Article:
The EIA reported crude oil inventories up 4.5 million barrels last week, aided by above-average imports, weakened demand, and a sizeable increase to their adjustment factor. The Strategic Petroleum Reserve continues to release weekly through June and the 355 million barrels remaining in the SPR is now at a low not seen since September 1983. Exports increased again on the week and continue to run well above last year’s record-setting levels through the front half of the year. Refinery runs and utilization rates have increased to their highest points this year, both sitting just above year-ago rates.

Diesel stocks continue to hover around the low end of the 5-year range set in 2022, reporting a build of about half of what yesterday’s API data showed. Most PADDs saw modest increases last week but all are sitting far below average levels. Distillate imports show 3 weeks of growth trending along the seasonal average line, while 3.7 million barrels leaving the US last week made it the largest increase in exports for the year. Gasoline inventories reported a small decline on the week, also being affected by the largest jump in exports this year, leaving it under the 5-year range for the 11th consecutive week. Demand for both products dwindled last week; however, gas is still comfortably above average despite the drop.

The sentiment surrounding OPEC+’s upcoming meeting is they’re not likely to extend oil supply cuts, despite prices falling early in the week. OPEC+ is responsible for a significant portion of global crude oil production and its policy decisions can have a major impact on prices. Some members of OPEC+ have voluntarily cut production since April due to a waning economic outlook, but the group is not expected to take further action next week.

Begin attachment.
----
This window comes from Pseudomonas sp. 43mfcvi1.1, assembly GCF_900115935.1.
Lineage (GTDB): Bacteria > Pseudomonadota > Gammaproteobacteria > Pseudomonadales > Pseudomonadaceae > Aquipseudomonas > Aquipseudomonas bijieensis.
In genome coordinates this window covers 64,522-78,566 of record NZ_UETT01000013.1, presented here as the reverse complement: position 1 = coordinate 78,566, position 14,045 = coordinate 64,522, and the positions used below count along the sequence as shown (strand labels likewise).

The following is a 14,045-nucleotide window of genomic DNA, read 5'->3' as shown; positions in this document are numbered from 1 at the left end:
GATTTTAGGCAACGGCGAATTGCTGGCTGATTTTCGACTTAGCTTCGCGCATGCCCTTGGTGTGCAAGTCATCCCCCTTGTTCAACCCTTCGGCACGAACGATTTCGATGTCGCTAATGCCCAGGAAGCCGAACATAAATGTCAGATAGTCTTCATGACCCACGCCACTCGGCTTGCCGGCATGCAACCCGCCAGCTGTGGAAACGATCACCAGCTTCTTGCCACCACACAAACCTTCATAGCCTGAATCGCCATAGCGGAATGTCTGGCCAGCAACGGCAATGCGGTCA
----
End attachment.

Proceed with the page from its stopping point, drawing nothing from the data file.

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Pivotal Week For Price Action
Market TalkThursday, Jun 1 2023

Prices Are Mixed This Morning As The Potential Halt In U.S. Interest Rate Hikes

Bearish headlines pushed refined products and crude futures down again yesterday. Prompt RBOB closed the month at $2.5599 and HO at $2.2596 with WTI dropping another $1.37 to $68.09 and Brent losing 88 cents. Prices are mixed this morning as the potential halt in U.S. interest rate hikes and the House passing of the US debt ceiling bill balanced the impact of rising inventories and mixed demand signals from China.

The American Petroleum Institute reported crude builds of 5.2 million barrels countering expectations of a draw. Likewise, refined product inventories missed expectations and were also reported to be up last week with gasoline adding 1.891 million barrels and diesel stocks rising 1.849 million barrels. The market briefly attempted a push higher but ultimately settled with losses following the reported supply increases implying weaker than anticipated demand. The EIA will publish its report at 10am this morning.

LyondellBasell announced plans yesterday to delay closing of their Houston refinery, originally scheduled to shut operations by the end of this year, through Q1 2025. The company “remains committed to ceasing operation of its oil refining business” but the 289,000 b/d facility remaining online longer than expected will likely have market watchers adjusting this capacity back into their balance estimates.

Side note: there is still an ongoing war between Russia and Ukraine. Two oil refineries located east of Russia's major oil export terminals were targeted by drone attacks. The Afipsky refinery’s 37,000 b/d crude distillation unit was struck yesterday, igniting a massive fire that was later extinguished while the other facility avoided any damage. The attacks are part of a series of intensified drone strikes on Russian oil pipelines. Refineries in Russia have been frequently targeted by drones since the start of the military operation in Ukraine in February 2022.

Pivotal Week For Price Action
Market TalkThursday, Jun 1 2023

Week 22 - US DOE Inventory Recap